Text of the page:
In native bovine articular cartilage, the type-IX-collagen protein was expressed exclusively in the zone of calcification, which accords with the findings in a porcine model [69], although in foetal avian sternal cartilage, it is distributed throughout the entire tissue layer [70]. The role played by type-IX collagen in the zone of calcification has not been clearly defined. In foetal avian cartilage, it has been shown to stabilize the cross-linkage of collagen fibrils [70]. In transgenic mice that lack the type-IX-collagen gene, skeletal morphogenesis follows a normal course up to the time of parturition. However, thereafter, when the joints of the animals have to bear weights, the articular-cartilage layer undergoes progressive degeneration. This latter finding indicates that type-IX collagen plays an important role in stabilizing the mechanical properties of the articular-cartilage layer in weight-bearing regions [71], [72]. In the present study, TGF-ß1 suppressed the BMP-2-induced increases in both the gene- and the protein-expression levels of type-IX collagen. Whether this effect is reflected in a measurable influence on the mechanical stability of the explants is not yet known, but the issue could be clarified by subjecting the tissue samples to appropriate biomechanical tests (currently under investigation).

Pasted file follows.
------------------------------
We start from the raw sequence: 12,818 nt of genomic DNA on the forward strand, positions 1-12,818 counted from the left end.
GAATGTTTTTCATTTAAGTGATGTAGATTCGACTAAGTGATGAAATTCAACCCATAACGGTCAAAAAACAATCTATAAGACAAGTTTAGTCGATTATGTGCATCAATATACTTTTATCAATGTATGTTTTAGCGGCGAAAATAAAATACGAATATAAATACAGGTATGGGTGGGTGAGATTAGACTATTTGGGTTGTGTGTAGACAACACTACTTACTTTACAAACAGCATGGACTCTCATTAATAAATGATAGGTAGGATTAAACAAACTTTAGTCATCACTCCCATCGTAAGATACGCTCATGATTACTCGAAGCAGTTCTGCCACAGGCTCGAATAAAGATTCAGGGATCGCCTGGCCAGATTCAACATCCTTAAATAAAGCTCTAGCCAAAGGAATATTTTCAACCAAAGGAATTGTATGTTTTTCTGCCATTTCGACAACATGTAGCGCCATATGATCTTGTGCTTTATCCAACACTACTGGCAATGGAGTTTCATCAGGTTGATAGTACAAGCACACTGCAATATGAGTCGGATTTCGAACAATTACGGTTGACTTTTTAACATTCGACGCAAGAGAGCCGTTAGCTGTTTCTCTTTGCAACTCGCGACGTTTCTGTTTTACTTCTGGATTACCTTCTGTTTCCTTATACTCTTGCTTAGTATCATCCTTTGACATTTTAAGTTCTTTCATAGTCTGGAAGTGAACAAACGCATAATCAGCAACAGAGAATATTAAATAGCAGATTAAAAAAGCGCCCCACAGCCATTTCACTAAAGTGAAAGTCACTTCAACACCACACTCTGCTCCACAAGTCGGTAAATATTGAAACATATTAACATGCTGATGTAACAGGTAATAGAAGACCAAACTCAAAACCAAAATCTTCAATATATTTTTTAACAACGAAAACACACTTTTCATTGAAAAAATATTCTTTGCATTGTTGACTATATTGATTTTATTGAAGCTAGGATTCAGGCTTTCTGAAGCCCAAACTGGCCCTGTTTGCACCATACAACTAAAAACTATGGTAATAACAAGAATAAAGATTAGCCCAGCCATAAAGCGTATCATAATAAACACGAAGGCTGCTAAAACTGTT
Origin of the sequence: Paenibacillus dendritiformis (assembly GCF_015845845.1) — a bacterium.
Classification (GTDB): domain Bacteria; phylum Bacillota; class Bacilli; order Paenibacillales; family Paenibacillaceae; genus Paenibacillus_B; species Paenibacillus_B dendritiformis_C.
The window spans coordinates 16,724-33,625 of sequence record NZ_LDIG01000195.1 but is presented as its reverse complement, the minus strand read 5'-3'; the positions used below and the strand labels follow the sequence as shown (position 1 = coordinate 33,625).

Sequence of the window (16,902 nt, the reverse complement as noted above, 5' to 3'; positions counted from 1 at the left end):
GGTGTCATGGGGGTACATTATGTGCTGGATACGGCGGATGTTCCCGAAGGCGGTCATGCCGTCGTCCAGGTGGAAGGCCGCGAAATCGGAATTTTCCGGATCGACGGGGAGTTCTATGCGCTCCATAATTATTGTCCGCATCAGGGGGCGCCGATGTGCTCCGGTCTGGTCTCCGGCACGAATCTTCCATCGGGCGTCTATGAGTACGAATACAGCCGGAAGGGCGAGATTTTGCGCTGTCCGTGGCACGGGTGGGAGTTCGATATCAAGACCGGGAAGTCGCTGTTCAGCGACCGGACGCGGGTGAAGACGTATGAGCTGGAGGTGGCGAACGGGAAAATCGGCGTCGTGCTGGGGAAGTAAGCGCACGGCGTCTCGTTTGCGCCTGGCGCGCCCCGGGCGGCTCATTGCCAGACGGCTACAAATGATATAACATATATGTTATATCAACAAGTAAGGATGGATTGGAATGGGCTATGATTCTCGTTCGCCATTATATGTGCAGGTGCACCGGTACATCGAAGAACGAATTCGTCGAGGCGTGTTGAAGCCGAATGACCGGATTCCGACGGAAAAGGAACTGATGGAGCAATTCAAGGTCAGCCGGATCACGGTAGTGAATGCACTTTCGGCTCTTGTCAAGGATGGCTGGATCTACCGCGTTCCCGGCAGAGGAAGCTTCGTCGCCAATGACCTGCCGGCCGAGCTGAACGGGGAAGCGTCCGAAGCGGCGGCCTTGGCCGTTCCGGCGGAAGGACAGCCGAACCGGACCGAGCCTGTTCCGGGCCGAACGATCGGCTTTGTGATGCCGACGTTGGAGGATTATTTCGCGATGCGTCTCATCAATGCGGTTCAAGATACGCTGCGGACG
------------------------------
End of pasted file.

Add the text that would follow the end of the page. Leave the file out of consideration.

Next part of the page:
With a view to the engineering of articular cartilage in the context of clinical repair, the finding that TGF-ß1 is capable of arresting the BMP-2-induced downstream differentiation of synovial MSCs into chondrocytes at an early stage of hypertrophy represents an important step towards the generation of a hyaline – rather than the usual fibrous [73] – type of repair tissue. In vivo, the complete downstream differentiation of cells into terminal hypertrophic chondrocytes is inextricably coupled with mineralization of the extracellular matrix. The potency of BMP-2 in stimulating the chondrogenesis of MSCs is advantageous on the one hand in that it assures an efficacious differentiation response, but disadvantageous on the other in so far as the process is catapulted rather too efficaciously towards completion in the downstream direction, resulting in what is for articular cartilage a hypertrophic overshoot but for the growth plate a necessity. In epiphyseal-plate cartilage, the mean volume of individual terminal hypertrophic chondrocytes varies between 5,000 and 20,000 µm3, according to the phase of growth [31], [32]. In articular cartilage, the mean volume of individual hypertrophic chondrocytes in the lower radial zone (which abuts on the calcified region) ranges from 2,000 to 4,000 µm3 [33], [34], with little variation between species [74]. In the present study, the mean volume of individual chondrocytes in the explants was 5,600 µm3 after stimulation with BMP-2 alone and 1,400 µm3 after exposure to the TGF-ß1/BMP-2 combination (Figure 3), which approximates to the terminal size achieved in the lower radial zone of native articular cartilage [33], [34].